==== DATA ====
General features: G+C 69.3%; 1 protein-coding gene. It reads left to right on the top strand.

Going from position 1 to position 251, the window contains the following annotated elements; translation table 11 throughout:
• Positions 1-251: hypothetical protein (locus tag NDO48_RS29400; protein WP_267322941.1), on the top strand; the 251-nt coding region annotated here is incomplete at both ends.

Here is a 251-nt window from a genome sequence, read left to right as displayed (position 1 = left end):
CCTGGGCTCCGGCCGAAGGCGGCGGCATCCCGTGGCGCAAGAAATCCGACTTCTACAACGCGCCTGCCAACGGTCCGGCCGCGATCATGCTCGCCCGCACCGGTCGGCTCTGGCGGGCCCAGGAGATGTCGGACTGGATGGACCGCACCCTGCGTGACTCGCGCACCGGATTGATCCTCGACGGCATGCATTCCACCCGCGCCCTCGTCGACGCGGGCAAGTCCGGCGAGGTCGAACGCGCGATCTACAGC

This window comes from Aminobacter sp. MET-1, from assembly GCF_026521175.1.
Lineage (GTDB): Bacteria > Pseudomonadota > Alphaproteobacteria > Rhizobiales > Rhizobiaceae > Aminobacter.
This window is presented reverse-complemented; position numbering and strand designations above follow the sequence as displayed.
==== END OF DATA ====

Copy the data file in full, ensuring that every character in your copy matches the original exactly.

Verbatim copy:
General features: G+C 69.3%; 1 protein-coding gene. It reads left to right on the top strand.

Going from position 1 to position 251, the window contains the following annotated elements; translation table 11 throughout:
• Positions 1-251: hypothetical protein (locus tag NDO48_RS29400; protein WP_267322941.1), on the top strand; the 251-nt coding region annotated here is incomplete at both ends.

Here is a 251-nt window from a genome sequence, read left to right as displayed (position 1 = left end):
CCTGGGCTCCGGCCGAAGGCGGCGGCATCCCGTGGCGCAAGAAATCCGACTTCTACAACGCGCCTGCCAACGGTCCGGCCGCGATCATGCTCGCCCGCACCGGTCGGCTCTGGCGGGCCCAGGAGATGTCGGACTGGATGGACCGCACCCTGCGTGACTCGCGCACCGGATTGATCCTCGACGGCATGCATTCCACCCGCGCCCTCGTCGACGCGGGCAAGTCCGGCGAGGTCGAACGCGCGATCTACAGC

This window comes from Aminobacter sp. MET-1, from assembly GCF_026521175.1.
Lineage (GTDB): Bacteria > Pseudomonadota > Alphaproteobacteria > Rhizobiales > Rhizobiaceae > Aminobacter.
This window is presented reverse-complemented; position numbering and strand designations above follow the sequence as displayed.